Question: Is Obama really the post-racial candidate?
Wyclef Jean: I think that when people look at Obama, they have to stop saying, “Okay, it’s a race,” you know what I mean? Because what happens is when you look at Obama, he’s a man. So it’s like when you look at someone, you gotta get, you know, past the level. Like, look at the debates. He’s an educated man. He has the gift of speaking to people. He has the gift of going anywhere around the world and actually being in a room with someone and looking at them in the eyes and having a conversation. What I love most about Obama -- and this is why you all gotta get past this whole race shit, period, Clef said so. What I love most about Obama is Obama says, “We gotta get off this high horse that we on and start to deal with things direct.” And I think to move forward as a race and as people, we have to start doing that.
Wyclef Jean: Well, I’m encouraging the Joshua generation to definitely go out and vote for Obama.
Question: Why did you write the song “If I Was President”?
Wyclef Jean: The song “If I Was President” -- I get elected on Friday assassinated on Saturday, buried on Sunday, then they go back to work on Monday as if nothing happened. It was this song that was inspired by a conspiracy theory -- you know, sitting back, looking at what’s going on in the war, the billions of dollars that’s being spent. And the fact of whenever someone is coming in to actually present truth, they shoot them down. So then I put myself in the position of, you know, if I was President they probably take me out the way they took Martin Luther out or the way they took Kennedy out. But at the same time, we should strive to be the President, meaning that the best that we can be. Tell the children the truth.
Question: What do you think of will.i.am’s video?
Wyclef Jean: I mean, will.i.am’s a great producer, you know, I call him the Little Clef. And I have respect for him as a producer, you know, and when he did the “Yes We Can,” my respect for him, though, went to level 300 because this is what it’s about. When you have kids like that that see Obama and then they just get inspired. So, yes, there is room for music. And people say, “Is there room for music and politics”? I said, “Oh, you mean [politricks]?” So there’s room for music and social issues; but whenever we decide to talk about social issues, you call them politics. We call them politricks. We say, “Leave the politics for the politicians and let’s deal with these social issues.”
Question: What is the Yéle Foundation?
Wyclef Jean: Yéle, Y-E-L-E -- we have a foundation and a website, Yéle, Yele.org. It’s a foundation I started a few years ago, and we started it because we wanted to bring self esteem back to Haiti, and currently 7,000 kids have scholarships. We started something which is called Hip Hop [Ensete], Hip Hop for Health, mobile clinics going throughout Haiti giving people HIV tests, giving them condoms, but through music. There’s also a Children Prison program where we’ve went into these prisons where there’s kids, introduced chess, took over the prisons -- put more beds, basketball courts -- and these kids are reading.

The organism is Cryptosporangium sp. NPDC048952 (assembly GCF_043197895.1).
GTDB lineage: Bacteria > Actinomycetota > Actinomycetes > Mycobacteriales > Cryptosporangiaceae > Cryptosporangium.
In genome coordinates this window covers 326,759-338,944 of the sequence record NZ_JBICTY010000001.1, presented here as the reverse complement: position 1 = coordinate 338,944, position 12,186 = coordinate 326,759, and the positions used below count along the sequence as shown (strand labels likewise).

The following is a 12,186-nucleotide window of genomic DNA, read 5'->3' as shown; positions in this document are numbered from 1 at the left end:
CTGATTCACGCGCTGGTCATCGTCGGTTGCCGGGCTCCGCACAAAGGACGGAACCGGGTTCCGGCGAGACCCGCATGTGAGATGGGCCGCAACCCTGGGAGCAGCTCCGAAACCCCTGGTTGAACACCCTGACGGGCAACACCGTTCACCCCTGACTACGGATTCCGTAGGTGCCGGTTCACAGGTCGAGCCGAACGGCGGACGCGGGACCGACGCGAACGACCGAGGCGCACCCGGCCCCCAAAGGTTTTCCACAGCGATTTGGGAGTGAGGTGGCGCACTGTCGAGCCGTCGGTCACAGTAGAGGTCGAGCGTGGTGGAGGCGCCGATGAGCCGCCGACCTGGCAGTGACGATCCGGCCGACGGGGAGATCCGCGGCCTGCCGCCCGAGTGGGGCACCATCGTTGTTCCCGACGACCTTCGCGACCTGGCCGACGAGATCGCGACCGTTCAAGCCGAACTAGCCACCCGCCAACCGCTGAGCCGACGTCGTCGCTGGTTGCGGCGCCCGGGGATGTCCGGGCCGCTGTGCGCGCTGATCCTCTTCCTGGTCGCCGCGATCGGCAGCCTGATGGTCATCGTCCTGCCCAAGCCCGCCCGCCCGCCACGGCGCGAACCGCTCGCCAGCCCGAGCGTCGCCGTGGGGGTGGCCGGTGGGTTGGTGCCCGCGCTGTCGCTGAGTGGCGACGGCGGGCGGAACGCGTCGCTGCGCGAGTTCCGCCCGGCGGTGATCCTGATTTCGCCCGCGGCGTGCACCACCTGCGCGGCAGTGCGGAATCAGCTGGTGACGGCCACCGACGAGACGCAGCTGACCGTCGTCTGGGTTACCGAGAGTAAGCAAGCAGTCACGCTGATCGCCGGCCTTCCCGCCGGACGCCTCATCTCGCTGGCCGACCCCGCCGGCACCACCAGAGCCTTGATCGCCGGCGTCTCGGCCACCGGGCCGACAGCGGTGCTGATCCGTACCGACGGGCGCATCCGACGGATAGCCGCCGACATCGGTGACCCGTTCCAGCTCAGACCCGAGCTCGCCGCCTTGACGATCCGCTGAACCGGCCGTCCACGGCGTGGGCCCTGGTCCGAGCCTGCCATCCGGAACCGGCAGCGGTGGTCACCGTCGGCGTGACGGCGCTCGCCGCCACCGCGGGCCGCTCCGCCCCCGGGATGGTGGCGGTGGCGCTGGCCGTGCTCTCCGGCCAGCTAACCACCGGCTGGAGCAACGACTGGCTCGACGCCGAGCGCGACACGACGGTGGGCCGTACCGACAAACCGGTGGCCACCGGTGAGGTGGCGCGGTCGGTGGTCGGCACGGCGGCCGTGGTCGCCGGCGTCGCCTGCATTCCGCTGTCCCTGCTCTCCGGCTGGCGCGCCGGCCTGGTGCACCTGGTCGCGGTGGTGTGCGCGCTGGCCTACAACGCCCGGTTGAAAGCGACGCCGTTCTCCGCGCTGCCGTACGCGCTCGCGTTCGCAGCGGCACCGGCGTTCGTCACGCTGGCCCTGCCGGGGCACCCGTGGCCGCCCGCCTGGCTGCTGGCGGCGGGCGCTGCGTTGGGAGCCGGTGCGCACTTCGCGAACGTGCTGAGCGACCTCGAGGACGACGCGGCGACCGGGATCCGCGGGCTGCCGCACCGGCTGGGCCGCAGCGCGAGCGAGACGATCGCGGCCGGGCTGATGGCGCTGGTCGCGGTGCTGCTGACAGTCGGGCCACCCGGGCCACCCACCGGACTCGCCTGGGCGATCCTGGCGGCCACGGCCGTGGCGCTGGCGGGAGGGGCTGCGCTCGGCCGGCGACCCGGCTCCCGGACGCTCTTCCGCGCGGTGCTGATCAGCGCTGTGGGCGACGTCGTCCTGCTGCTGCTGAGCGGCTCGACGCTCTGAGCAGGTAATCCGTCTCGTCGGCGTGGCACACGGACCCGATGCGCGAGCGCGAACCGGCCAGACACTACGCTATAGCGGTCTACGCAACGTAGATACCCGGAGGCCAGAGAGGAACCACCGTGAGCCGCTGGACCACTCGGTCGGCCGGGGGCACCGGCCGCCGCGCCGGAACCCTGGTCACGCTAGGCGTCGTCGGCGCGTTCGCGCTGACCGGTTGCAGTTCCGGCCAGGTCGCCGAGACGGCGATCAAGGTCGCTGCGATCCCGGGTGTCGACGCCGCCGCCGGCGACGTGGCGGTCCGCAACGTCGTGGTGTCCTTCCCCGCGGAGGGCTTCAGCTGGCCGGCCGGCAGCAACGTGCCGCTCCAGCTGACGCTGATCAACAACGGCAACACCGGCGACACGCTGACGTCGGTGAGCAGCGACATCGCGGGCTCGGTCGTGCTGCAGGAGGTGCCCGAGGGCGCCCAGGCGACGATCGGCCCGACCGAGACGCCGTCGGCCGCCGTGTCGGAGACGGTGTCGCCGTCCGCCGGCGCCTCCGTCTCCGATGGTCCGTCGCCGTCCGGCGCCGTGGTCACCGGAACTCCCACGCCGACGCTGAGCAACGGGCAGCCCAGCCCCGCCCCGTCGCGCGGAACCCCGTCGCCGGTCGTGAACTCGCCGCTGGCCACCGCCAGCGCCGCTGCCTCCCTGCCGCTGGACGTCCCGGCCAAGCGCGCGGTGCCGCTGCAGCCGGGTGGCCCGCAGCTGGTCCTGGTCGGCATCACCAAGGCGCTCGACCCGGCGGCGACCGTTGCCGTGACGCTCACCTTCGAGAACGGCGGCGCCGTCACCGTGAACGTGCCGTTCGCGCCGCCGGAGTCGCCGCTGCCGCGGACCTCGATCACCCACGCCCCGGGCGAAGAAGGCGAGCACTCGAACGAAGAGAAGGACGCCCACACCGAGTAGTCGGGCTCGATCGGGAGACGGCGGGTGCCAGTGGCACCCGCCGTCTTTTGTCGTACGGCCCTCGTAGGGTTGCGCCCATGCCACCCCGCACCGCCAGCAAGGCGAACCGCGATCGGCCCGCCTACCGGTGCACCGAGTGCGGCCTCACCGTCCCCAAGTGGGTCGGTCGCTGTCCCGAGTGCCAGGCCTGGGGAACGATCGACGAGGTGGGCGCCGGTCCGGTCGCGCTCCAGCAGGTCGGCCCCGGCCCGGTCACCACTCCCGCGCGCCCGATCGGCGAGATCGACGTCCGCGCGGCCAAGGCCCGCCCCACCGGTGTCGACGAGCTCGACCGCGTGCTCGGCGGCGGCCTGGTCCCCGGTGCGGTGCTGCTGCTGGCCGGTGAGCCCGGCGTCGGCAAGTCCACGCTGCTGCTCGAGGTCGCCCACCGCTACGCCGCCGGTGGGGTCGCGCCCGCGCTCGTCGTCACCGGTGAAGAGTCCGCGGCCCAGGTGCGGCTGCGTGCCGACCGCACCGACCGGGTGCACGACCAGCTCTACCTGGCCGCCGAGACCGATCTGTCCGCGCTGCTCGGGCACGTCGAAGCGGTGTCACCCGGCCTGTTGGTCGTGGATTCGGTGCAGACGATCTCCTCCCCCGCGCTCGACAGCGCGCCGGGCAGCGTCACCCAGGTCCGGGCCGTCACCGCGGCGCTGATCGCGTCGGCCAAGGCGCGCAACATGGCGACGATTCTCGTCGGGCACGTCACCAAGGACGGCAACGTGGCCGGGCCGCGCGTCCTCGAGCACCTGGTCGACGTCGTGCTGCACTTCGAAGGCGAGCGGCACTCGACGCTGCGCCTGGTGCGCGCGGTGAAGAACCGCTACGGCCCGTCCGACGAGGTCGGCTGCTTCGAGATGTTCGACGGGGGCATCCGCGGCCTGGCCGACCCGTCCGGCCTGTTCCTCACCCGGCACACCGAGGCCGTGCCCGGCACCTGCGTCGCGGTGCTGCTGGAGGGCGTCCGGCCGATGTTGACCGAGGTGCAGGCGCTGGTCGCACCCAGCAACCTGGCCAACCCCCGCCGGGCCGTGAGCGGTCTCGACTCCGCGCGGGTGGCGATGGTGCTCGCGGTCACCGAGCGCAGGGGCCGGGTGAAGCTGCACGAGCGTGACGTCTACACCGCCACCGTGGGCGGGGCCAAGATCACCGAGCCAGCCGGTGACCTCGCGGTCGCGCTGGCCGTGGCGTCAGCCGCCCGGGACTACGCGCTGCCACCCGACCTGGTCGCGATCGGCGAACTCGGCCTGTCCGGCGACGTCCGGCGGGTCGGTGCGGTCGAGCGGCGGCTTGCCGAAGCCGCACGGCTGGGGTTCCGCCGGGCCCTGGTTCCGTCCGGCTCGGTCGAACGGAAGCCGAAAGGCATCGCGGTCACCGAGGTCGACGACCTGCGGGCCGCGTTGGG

And every time I go down there tears come to my eyes because I knew how it was in the beginning. A lot of these kids was in gangs, most terrible violence you could thing about. And Yéle is actually - the movement is really working, and it’s -- the greatest thing is when I look at a kid, and I noticed that I can rise his self esteem. Because someone rose my self esteem, that’s why I’m here. That’s Yéle.
Topic: Making sure it works
Wyclef Jean: Well, the first thing is we have a documentary coming out which is called “Cry Haiti,” and this is my work on the ground for the past three years. I didn’t leave the ground until I felt that the people on the ground understood what we was doing and we was training. So I kept going back and forth, back and forth, and now I feel like we have a great team on the ground, we have a great [NGOs]. But to get it, it took three years of me going back and forth to Haiti. A lot of times when you’re starting foundations, for it to really work you have to be hand-on for the first couple of years, and right now it’s a natural will. It’s moving.
Question: What gap does celebrity charity work fill?
Wyclef Jean: Well, the gap that the celebrity fills is that the celebrity can reach millions of people like that. So the fact that they lend they voice or they name to Africa, it makes millions of people that wouldn’t even care about Africa look towards what’s going on in Africa.
Question: Is there a distinction between effective and ineffective celebrity charity?
Wyclef Jean: Well, I think, you know, there’s -- I think a celebrity, period, doing any form of charity is a great thing because a celebrity don’t really have to do anything, as much as you wanna think they do, they’re celebrities. So they could actually just chill and don’t do nothing, but the thing is -- but then there’s those celebrities that don’t only lend they name, they act on it. And of course the bar is rose so high for these celebrities. People like Angelina Jolie, she been to Haiti with me, Brad Pitt. I mean, look what Brad’s doing at New Orleans, you know what I’m saying, real initiatives; George Clooney, like, going to these places, looking with their eyes and learning, and then bringing the information back to the American people. I think that’s where the future is heading.
Question: Are celebrities’ high-rolling lifestyles good for us?